Asian specialists recommendations for off-patent biologicals in IBD Posted 19/07/2019

Gastroenterologists from across Asia have published a list of recommendations for the use of biologicals and off-patent biologicals in inflammatory bowel disease (IBD) in Asia [1].

The Asia-Pacific Working Group on IBD and the Asian Organization for Crohn’s and Colitis conducted a review of the existing literature. This was carried out in order to establish a consensus on when and how to introduce biologicals and off-patent biologicals in conjunction with conventional treatments for ulcerative colitis (UC) and Crohn’s disease (CD) in Asia.

Data demonstrating the safety, efficacy of biologicals, such as infliximab, adalimumab and their corresponding off-patent biologicals, was reviewed and summarized in the consensus statement.

With respect to off-patent biologicals, the consensus group stated that ‘currently approved biosimilars are as safe and effective as reference products and can be used as induction and maintenance therapy for both CD and UC’. A total of 94% of the members of the group agreed with this statement and the group said that the quality of the evidence was good – being obtained from well-designed cohort or case-controlled studies.

The consensus group made the following recommendations for off-patent biologicals:
• Off-patent biologicals should be prescribed by brand name as well as by international non-proprietary name.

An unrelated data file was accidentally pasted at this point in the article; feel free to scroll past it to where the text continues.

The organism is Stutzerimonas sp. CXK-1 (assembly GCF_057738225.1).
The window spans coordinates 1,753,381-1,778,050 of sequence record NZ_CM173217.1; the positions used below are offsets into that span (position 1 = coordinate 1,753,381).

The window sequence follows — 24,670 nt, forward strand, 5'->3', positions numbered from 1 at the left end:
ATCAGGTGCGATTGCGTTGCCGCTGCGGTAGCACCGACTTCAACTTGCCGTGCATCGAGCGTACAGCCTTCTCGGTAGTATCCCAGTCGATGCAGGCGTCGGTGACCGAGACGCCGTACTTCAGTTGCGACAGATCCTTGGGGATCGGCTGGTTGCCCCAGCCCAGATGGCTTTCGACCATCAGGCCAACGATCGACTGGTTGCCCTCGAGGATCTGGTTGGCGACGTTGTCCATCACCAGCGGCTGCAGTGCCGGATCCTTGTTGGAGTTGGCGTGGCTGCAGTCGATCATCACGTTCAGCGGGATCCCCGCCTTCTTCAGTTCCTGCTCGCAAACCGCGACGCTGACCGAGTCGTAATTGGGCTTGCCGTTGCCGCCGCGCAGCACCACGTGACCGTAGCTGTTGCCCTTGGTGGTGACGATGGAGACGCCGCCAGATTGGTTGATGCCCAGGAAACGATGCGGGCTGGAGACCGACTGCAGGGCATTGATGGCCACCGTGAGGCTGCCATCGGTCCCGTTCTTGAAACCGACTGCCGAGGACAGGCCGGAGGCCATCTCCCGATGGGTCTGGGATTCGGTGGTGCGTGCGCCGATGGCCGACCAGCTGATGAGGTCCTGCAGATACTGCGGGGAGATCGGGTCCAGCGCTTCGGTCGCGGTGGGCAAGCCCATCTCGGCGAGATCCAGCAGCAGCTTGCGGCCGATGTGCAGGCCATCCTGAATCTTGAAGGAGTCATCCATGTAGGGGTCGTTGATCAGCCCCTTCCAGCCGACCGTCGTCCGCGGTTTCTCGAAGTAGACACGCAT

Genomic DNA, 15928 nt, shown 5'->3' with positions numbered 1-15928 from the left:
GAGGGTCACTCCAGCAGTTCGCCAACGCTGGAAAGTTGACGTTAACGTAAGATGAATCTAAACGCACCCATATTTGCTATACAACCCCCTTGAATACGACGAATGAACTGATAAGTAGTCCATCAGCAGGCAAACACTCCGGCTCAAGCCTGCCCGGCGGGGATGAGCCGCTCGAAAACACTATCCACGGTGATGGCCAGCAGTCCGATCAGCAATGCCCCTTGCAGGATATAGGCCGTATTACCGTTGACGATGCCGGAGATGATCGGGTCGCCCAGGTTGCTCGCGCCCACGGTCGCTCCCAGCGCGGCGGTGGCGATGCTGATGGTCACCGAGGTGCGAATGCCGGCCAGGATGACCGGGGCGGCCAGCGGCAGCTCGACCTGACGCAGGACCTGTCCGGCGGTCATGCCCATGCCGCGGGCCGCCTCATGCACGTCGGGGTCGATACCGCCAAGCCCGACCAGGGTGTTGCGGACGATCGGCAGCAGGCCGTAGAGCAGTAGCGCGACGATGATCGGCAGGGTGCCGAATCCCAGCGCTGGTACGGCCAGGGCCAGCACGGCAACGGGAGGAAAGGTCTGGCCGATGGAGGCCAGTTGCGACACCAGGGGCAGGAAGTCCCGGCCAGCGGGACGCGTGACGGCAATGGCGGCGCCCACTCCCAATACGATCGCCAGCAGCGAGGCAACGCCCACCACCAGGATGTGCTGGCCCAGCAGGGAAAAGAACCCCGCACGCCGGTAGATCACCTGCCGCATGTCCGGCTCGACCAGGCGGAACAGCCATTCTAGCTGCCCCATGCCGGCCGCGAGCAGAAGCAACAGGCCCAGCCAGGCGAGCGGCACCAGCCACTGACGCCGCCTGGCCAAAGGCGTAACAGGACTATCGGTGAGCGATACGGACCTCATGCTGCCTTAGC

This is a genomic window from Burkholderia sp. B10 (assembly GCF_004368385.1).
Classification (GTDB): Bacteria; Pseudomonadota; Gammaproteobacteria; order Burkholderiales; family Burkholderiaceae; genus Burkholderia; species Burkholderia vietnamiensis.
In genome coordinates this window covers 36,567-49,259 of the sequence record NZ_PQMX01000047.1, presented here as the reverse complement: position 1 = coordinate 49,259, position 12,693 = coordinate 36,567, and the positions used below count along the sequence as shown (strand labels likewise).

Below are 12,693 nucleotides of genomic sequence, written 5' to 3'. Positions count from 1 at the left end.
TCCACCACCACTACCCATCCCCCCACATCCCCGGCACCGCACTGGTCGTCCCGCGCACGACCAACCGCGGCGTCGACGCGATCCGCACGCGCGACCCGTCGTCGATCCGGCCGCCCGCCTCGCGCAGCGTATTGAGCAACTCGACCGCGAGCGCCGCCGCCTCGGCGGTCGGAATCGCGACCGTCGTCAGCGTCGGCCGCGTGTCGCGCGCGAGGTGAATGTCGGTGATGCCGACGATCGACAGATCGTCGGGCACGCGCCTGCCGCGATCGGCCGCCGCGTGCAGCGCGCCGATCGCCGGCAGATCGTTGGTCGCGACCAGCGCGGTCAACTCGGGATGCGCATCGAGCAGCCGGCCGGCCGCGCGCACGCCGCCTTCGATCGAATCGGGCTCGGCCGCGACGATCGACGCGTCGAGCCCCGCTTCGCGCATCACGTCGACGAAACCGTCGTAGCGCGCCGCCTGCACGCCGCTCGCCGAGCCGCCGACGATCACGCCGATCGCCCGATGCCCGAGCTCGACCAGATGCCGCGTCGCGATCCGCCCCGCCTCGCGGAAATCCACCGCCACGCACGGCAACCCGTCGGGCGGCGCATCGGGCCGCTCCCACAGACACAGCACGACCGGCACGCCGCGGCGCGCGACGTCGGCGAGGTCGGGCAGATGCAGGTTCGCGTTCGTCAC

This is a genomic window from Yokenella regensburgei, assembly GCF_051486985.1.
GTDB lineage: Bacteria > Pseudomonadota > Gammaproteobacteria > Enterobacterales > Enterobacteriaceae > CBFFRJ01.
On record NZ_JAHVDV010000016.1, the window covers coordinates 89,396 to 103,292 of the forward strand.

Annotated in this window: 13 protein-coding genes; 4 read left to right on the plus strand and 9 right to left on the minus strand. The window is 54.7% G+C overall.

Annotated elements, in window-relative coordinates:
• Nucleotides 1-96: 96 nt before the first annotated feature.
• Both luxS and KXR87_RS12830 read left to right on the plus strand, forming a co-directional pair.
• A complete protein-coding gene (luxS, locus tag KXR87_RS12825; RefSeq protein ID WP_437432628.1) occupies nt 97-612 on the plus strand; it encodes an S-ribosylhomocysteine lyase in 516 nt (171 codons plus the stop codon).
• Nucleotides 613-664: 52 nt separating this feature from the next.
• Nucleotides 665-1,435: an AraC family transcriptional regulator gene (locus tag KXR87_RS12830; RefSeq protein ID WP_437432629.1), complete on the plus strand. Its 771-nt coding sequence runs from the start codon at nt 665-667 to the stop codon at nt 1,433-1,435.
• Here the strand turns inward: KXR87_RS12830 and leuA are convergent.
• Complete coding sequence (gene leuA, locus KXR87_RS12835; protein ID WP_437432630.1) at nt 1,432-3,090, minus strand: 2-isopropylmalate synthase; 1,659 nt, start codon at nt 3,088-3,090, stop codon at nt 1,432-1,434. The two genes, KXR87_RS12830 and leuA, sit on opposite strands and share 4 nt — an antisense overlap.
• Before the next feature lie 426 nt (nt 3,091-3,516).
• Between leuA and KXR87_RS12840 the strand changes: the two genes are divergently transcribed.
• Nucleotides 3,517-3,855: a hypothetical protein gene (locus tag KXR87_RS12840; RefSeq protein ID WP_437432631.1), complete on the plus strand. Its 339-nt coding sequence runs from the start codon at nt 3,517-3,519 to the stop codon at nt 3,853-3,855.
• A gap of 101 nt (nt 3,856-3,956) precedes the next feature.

• It is the responsibility of healthcare professionals to make sure that there is shared decision-making by giving all the relevant information and confirm informed consent before initiating off-patent biologicals administration, taking into consideration the preference of the patient.
• Since off-patent biologicals are essentially the same molecule, switching to a biosimilar will not prevent immunogenicity to the reference medicine which can lead to loss of response and adverse events.
• Scientific and clinical evidence is lacking regarding reverse switching, multiple switching and cross-switching among off-patent biologicals.
• There should be a robust pharmacovigilance strategy to protect patients and develop the long-term evidence base required to provide patients and clinicians with the necessary assurances on safety and effectiveness.
• Off-patent biologicals are likely to be produced beyond infliximab and may help reduce the cost of IBD treatment throughout the Asia-Pacific region.

Conflict of interest
The authors of the research paper [1] declared that there was no conflict of interest.

Editor’s comment
It should be noted that off-patent biologicals approved in Asia might not have been authorized following as strict a regulatory process as is required for approval of biosimilars in the European Union. The EMA (European Medicines Agency) regulatory requirements ensure the same high standards of quality, safety and efficacy for biosimilars as for originator biologicals, and also include a rigorous comparability exercise with the reference product.

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Reference
1. Ooi, CJ, Hilmi I, Banerjee R, et al. Best practices on immunomodulators and biologic agents for ulcerative colitis and Crohn’s disease in Asia. Intest Res. 2019 Published online: 2019 May 31. doi: https://doi.org/10.5217/ir.2019.00026

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